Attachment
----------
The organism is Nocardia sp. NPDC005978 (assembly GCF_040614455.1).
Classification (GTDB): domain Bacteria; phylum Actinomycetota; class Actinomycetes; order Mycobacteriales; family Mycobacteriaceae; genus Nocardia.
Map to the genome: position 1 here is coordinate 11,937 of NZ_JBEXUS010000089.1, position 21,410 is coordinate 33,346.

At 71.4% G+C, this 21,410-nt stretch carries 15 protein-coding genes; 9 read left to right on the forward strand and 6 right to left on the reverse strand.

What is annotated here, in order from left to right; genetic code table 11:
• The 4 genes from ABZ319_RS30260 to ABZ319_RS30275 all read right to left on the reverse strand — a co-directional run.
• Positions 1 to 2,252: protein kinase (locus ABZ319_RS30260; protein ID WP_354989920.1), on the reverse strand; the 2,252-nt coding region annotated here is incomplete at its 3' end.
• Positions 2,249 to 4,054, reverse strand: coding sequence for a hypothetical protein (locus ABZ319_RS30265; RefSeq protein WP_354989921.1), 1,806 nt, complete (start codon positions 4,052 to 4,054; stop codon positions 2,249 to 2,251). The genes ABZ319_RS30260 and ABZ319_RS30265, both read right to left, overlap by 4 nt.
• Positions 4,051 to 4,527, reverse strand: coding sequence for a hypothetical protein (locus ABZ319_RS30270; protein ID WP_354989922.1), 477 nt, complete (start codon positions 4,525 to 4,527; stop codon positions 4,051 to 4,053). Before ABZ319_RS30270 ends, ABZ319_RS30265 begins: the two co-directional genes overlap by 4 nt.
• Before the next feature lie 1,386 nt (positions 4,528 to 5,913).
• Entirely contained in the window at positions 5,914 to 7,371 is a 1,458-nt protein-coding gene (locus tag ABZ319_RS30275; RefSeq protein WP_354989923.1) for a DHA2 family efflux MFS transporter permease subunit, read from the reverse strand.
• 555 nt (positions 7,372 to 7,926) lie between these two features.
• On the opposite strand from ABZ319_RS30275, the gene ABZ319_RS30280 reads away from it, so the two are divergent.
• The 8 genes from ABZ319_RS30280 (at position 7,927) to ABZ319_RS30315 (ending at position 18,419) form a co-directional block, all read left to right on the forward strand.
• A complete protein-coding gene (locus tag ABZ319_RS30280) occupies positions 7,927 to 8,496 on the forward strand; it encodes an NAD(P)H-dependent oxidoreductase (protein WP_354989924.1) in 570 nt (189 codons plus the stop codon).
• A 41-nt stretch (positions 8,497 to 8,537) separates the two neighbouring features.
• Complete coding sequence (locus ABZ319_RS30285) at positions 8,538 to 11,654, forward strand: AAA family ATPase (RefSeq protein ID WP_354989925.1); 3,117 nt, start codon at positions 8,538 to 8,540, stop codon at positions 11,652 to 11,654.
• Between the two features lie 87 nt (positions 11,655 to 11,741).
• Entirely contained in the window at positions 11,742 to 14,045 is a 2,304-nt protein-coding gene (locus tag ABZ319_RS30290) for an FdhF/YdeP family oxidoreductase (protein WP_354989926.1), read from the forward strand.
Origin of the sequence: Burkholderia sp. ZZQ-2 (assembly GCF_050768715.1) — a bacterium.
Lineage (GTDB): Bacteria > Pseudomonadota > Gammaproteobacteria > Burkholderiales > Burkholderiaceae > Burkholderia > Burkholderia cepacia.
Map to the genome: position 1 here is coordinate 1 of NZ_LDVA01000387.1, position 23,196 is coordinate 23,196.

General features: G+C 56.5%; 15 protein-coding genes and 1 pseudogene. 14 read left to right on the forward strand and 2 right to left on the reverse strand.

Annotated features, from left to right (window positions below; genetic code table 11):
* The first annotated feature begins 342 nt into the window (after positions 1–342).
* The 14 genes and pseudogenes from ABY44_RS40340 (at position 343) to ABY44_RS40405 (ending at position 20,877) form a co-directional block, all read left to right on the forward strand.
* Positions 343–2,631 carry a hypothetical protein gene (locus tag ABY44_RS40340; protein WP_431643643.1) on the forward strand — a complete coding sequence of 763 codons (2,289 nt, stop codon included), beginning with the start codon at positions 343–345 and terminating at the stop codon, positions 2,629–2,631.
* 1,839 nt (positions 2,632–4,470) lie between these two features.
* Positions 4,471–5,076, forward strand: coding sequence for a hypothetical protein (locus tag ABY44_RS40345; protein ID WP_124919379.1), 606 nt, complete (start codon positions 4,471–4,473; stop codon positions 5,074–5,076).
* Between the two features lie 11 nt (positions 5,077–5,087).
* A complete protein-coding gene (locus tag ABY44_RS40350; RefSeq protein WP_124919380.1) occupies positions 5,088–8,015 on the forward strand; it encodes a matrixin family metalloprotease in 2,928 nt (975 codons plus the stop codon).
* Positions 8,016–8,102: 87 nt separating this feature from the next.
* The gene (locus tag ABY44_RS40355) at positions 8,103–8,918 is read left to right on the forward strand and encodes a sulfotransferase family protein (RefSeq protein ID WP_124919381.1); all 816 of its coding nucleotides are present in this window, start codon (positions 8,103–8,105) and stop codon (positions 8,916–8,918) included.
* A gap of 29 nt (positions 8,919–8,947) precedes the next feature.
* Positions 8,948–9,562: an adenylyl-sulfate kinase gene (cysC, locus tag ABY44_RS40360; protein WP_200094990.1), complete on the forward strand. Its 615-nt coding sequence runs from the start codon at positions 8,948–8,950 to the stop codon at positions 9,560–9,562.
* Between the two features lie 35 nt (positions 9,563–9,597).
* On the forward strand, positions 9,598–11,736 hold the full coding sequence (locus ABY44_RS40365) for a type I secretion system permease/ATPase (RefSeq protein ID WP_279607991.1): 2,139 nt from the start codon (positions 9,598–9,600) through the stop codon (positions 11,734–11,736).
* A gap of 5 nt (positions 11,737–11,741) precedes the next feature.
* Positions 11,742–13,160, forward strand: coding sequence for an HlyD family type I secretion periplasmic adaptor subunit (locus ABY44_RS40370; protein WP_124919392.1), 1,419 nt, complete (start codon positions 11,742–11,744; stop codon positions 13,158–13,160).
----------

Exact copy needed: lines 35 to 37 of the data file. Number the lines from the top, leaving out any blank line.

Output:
* Positions 8,948–9,562: an adenylyl-sulfate kinase gene (cysC, locus tag ABY44_RS40360; protein WP_200094990.1), complete on the forward strand. Its 615-nt coding sequence runs from the start codon at positions 8,948–8,950 to the stop codon at positions 9,560–9,562.
* Between the two features lie 35 nt (positions 9,563–9,597).
* On the forward strand, positions 9,598–11,736 hold the full coding sequence (locus ABY44_RS40365) for a type I secretion system permease/ATPase (RefSeq protein ID WP_279607991.1): 2,139 nt from the start codon (positions 9,598–9,600) through the stop codon (positions 11,734–11,736).